Afghanistan has entered the third wave of the Coronavirus pandemic amid an unprecedented rise in confirmed cases. Doctors in various provinces detected signs of the impending new wave soon after the start of the Afghan new year (21 March), but the government only imposed contact restrictions on 28 May and enlisted religious scholars to urge […]

Economy, Development, Environment Read more

Why does the Incidence of Polio Vary? A comparative study of two districts in Helmand (Part 2)

Fazl Rahman Muzhary

In this second of two case studies exploring why polio vaccination varies between apparently quite similar districts in Afghanistan, we look at two neighbouring district in Helmand province, Nawa, with its rare incidences of polio since 2001, and Nad Ali, which has seen one of the highest numbers of polio cases in the country. A […]

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Droughts on the Horizon: Can Afghanistan manage this risk? 

Mhd Assem Mayar

In the last two decades, Afghanistan has experienced more droughts than ever before. New data suggest that after two relatively good years, the country is facing a moderate-to-high drought risk for the new year 1400 (2021). Half of Afghanistan’s agricultural land depends on spring rainfall, which has become less reliable because of climate change. Annual droughts in […]

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Living with the Taleban (2): Local experiences in Nad Ali district, Helmand province

AAN Guests

What is it like to live in an area controlled by the Taleban? How does their rule affect your life and can you influence what they do? To answer these questions, we embarked on a research project scrutinising three districts in depth, looking at the local dynamics of citizen/Taleban interactions, the structure of Taleban government and whether local […]

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“Helmand is my soul, my mother. I never want to leave”: Obituary for murdered journalist, Muhammad Aliyas Dayee, 1988-2020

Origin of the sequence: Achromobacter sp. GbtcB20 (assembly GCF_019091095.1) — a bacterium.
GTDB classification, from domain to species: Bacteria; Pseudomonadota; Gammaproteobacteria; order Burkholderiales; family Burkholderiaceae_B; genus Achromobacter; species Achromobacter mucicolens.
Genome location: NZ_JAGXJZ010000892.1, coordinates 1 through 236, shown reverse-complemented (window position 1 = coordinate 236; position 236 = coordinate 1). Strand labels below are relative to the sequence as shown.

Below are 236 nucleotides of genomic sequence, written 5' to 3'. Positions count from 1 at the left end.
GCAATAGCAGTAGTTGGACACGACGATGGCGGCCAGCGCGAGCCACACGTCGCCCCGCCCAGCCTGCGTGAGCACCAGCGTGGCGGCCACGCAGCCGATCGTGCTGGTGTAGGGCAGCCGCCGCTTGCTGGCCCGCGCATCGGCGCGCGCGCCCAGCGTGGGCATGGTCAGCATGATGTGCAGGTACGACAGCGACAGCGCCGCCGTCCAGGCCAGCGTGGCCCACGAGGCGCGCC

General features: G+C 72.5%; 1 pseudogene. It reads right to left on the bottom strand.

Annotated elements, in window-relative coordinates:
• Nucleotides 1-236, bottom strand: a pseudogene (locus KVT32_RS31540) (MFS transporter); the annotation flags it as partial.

Andrew Quilty

One of Afghanistan’s most respected journalists, Muhammad Aliyas Dayee, was killed in a targeted attack on 12 November in the Helmand capital, Lashkargah. Greatly admired and loved by colleagues and listeners to his radio reports alike, Dayee’s murder has raised questions about whether the profession is a viable one as the incidence of targeted killings […]

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New special report: ‘Ghosts of the Past: Lessons from Local Force Mobilisation in Afghanistan and Prospects for the Future’

Kate Clark

A major new special report, ‘Ghosts of the Past: Lessons from Local Force Mobilisation in Afghanistan and Prospects for the Future’ looks at what is likely to make a local defence force – such as the Afghan Local Police (ALP) or Afghan National Army Territorial Force (ANA-TF) successful. This research sought to understand what makes some […]

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One Land, Two Rules (11): Delivering public services in insurgency-affected districts – a synthesis report

Kate Clark

In many parts of Afghanistan, the issue of who is in control is not straightforward: it may be the government or the Taleban or a mixture of both. Yet despite this – and the ongoing conflict ­– many public services continue, including health and education. How that works in practice is a question we wanted […]